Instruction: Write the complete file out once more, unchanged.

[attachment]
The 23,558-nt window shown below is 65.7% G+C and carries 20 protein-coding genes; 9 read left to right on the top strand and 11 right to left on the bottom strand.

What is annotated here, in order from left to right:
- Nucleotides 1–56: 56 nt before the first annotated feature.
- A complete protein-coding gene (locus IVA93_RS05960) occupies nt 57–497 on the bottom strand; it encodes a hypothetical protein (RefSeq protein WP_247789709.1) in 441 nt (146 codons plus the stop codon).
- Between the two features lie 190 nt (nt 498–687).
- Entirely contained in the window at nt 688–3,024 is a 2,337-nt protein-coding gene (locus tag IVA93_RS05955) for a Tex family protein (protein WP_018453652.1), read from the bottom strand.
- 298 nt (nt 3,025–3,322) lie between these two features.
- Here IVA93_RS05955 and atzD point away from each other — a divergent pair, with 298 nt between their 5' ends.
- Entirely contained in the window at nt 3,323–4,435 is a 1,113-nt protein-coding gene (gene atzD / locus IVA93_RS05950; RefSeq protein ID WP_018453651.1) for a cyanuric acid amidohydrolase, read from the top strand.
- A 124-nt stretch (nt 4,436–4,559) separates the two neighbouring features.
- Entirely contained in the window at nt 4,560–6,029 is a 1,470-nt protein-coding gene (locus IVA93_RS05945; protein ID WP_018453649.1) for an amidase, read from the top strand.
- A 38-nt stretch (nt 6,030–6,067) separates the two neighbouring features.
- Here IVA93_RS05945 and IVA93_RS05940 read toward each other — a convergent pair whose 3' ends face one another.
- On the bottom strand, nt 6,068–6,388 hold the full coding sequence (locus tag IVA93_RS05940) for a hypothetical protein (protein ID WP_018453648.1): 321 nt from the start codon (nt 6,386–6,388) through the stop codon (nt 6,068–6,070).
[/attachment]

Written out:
The 23,558-nt window shown below is 65.7% G+C and carries 20 protein-coding genes; 9 read left to right on the top strand and 11 right to left on the bottom strand.

What is annotated here, in order from left to right:
- Nucleotides 1–56: 56 nt before the first annotated feature.
- A complete protein-coding gene (locus IVA93_RS05960) occupies nt 57–497 on the bottom strand; it encodes a hypothetical protein (RefSeq protein WP_247789709.1) in 441 nt (146 codons plus the stop codon).
- Between the two features lie 190 nt (nt 498–687).
- Entirely contained in the window at nt 688–3,024 is a 2,337-nt protein-coding gene (locus tag IVA93_RS05955) for a Tex family protein (protein WP_018453652.1), read from the bottom strand.
- 298 nt (nt 3,025–3,322) lie between these two features.
- Here IVA93_RS05955 and atzD point away from each other — a divergent pair, with 298 nt between their 5' ends.
- Entirely contained in the window at nt 3,323–4,435 is a 1,113-nt protein-coding gene (gene atzD / locus IVA93_RS05950; RefSeq protein ID WP_018453651.1) for a cyanuric acid amidohydrolase, read from the top strand.
- A 124-nt stretch (nt 4,436–4,559) separates the two neighbouring features.
- Entirely contained in the window at nt 4,560–6,029 is a 1,470-nt protein-coding gene (locus IVA93_RS05945; protein ID WP_018453649.1) for an amidase, read from the top strand.
- A 38-nt stretch (nt 6,030–6,067) separates the two neighbouring features.
- Here IVA93_RS05945 and IVA93_RS05940 read toward each other — a convergent pair whose 3' ends face one another.
- On the bottom strand, nt 6,068–6,388 hold the full coding sequence (locus tag IVA93_RS05940) for a hypothetical protein (protein ID WP_018453648.1): 321 nt from the start codon (nt 6,386–6,388) through the stop codon (nt 6,068–6,070).